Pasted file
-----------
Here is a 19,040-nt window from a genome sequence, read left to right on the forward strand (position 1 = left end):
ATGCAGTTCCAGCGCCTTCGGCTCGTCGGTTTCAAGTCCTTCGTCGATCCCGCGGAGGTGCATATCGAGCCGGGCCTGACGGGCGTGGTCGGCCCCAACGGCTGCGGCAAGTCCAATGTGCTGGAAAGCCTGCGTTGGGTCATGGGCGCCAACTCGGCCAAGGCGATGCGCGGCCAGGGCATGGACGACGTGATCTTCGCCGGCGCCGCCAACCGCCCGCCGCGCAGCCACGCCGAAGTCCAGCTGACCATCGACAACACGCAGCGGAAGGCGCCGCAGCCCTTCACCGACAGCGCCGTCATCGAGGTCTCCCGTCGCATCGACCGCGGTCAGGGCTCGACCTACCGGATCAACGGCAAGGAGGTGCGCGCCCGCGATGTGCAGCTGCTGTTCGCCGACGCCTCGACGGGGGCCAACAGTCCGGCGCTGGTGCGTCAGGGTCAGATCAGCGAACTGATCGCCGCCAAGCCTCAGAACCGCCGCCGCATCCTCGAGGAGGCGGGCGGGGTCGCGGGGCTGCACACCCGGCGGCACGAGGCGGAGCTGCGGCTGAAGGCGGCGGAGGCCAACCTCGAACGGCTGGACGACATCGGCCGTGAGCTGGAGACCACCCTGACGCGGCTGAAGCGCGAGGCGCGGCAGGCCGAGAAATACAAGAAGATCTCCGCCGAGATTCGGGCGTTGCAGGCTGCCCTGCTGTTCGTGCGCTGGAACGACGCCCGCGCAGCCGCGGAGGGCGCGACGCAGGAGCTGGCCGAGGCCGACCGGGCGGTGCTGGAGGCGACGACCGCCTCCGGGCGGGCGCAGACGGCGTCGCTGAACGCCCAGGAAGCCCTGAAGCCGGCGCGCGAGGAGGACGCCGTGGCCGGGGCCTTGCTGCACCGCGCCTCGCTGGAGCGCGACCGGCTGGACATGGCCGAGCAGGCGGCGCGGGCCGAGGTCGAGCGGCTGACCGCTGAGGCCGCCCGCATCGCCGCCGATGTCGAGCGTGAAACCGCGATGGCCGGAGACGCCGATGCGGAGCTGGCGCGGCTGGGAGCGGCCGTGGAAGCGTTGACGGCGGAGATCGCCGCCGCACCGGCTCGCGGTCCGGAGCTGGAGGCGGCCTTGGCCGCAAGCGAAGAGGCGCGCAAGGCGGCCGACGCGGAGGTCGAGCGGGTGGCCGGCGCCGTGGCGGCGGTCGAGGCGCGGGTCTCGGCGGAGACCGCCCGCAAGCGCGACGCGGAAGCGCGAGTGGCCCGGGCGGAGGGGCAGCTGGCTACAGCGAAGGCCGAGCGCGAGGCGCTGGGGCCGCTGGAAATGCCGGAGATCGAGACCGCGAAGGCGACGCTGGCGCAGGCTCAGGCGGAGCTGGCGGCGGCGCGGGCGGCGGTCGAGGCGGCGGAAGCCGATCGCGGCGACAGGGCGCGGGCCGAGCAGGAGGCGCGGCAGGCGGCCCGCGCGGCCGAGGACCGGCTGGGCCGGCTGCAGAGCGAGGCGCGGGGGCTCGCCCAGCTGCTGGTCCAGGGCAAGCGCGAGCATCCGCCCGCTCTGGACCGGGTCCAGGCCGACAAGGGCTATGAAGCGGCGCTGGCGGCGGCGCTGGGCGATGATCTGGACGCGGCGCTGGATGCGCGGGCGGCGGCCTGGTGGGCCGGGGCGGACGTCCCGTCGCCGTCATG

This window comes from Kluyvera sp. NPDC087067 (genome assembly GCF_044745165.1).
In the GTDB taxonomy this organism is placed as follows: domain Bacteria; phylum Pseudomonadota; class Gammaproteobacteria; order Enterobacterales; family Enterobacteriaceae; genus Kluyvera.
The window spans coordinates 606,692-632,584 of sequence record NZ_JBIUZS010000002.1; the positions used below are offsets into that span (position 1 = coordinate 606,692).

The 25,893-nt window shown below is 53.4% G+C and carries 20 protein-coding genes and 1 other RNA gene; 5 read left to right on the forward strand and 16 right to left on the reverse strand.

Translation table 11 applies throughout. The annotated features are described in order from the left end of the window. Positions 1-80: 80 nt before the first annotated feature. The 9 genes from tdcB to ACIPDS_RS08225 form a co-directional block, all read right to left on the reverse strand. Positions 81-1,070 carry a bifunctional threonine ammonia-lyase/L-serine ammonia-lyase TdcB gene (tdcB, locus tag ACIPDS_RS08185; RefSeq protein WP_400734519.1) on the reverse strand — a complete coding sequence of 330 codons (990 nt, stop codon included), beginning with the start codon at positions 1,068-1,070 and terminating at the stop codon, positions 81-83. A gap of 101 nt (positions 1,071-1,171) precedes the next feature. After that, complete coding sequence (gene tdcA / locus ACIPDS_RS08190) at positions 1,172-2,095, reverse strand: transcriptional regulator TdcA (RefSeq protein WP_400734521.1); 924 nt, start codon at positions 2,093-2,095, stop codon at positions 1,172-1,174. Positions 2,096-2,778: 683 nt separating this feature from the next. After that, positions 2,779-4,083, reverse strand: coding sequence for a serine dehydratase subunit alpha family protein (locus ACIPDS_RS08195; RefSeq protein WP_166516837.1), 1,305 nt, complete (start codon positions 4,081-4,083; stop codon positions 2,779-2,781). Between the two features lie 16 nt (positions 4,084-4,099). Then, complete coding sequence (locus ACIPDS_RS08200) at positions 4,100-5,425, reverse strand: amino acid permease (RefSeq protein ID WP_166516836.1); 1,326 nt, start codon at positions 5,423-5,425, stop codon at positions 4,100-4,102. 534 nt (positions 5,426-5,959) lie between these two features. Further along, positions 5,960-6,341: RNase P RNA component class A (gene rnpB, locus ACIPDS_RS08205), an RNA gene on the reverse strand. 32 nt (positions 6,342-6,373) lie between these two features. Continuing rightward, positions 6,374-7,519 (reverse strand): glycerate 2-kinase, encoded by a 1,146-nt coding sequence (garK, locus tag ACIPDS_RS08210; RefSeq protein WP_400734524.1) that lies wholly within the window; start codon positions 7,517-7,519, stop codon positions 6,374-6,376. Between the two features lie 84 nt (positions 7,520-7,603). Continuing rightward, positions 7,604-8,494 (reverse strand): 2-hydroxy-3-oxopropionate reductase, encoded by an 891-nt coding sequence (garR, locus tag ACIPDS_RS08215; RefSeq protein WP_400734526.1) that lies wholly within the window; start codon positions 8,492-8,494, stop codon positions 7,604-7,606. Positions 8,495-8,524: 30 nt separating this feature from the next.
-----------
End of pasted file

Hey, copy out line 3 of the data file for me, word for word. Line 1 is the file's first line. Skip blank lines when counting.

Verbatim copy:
This window comes from Kluyvera sp. NPDC087067 (genome assembly GCF_044745165.1).